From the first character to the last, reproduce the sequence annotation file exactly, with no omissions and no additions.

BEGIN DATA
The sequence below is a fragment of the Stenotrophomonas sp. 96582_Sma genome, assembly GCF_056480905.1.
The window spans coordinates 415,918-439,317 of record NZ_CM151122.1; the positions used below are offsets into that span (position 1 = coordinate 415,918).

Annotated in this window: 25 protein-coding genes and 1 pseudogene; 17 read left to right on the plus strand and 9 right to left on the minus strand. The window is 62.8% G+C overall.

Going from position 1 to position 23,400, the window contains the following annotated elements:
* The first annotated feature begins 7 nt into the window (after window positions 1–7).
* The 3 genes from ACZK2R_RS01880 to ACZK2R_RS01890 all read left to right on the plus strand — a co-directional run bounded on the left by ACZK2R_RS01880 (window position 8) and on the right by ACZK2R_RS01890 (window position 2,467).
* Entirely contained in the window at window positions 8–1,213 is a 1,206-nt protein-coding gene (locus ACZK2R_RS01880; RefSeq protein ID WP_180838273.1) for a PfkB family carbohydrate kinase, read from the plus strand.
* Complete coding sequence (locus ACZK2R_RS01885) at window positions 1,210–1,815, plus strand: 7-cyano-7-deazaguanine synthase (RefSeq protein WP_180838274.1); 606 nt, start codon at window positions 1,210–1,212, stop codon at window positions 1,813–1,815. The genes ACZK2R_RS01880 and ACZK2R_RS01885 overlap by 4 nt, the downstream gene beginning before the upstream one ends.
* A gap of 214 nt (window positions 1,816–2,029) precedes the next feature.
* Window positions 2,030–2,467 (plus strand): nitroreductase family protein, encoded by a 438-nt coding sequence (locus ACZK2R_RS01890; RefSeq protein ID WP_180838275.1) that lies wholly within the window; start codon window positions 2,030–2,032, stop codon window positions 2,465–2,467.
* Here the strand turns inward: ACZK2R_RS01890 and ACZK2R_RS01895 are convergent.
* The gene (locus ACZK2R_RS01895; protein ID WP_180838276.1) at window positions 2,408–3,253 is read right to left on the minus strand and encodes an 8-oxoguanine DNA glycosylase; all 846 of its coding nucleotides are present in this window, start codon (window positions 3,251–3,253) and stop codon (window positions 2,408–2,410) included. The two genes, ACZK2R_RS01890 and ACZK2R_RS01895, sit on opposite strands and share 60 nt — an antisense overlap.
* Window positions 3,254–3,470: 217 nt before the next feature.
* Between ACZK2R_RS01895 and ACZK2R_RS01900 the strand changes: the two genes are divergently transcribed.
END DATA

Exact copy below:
The sequence below is a fragment of the Stenotrophomonas sp. 96582_Sma genome, assembly GCF_056480905.1.
The window spans coordinates 415,918-439,317 of record NZ_CM151122.1; the positions used below are offsets into that span (position 1 = coordinate 415,918).

Annotated in this window: 25 protein-coding genes and 1 pseudogene; 17 read left to right on the plus strand and 9 right to left on the minus strand. The window is 62.8% G+C overall.

Going from position 1 to position 23,400, the window contains the following annotated elements:
* The first annotated feature begins 7 nt into the window (after window positions 1–7).
* The 3 genes from ACZK2R_RS01880 to ACZK2R_RS01890 all read left to right on the plus strand — a co-directional run bounded on the left by ACZK2R_RS01880 (window position 8) and on the right by ACZK2R_RS01890 (window position 2,467).
* Entirely contained in the window at window positions 8–1,213 is a 1,206-nt protein-coding gene (locus ACZK2R_RS01880; RefSeq protein ID WP_180838273.1) for a PfkB family carbohydrate kinase, read from the plus strand.
* Complete coding sequence (locus ACZK2R_RS01885) at window positions 1,210–1,815, plus strand: 7-cyano-7-deazaguanine synthase (RefSeq protein WP_180838274.1); 606 nt, start codon at window positions 1,210–1,212, stop codon at window positions 1,813–1,815. The genes ACZK2R_RS01880 and ACZK2R_RS01885 overlap by 4 nt, the downstream gene beginning before the upstream one ends.
* A gap of 214 nt (window positions 1,816–2,029) precedes the next feature.
* Window positions 2,030–2,467 (plus strand): nitroreductase family protein, encoded by a 438-nt coding sequence (locus ACZK2R_RS01890; RefSeq protein ID WP_180838275.1) that lies wholly within the window; start codon window positions 2,030–2,032, stop codon window positions 2,465–2,467.
* Here the strand turns inward: ACZK2R_RS01890 and ACZK2R_RS01895 are convergent.
* The gene (locus ACZK2R_RS01895; protein ID WP_180838276.1) at window positions 2,408–3,253 is read right to left on the minus strand and encodes an 8-oxoguanine DNA glycosylase; all 846 of its coding nucleotides are present in this window, start codon (window positions 3,251–3,253) and stop codon (window positions 2,408–2,410) included. The two genes, ACZK2R_RS01890 and ACZK2R_RS01895, sit on opposite strands and share 60 nt — an antisense overlap.
* Window positions 3,254–3,470: 217 nt before the next feature.
* Between ACZK2R_RS01895 and ACZK2R_RS01900 the strand changes: the two genes are divergently transcribed.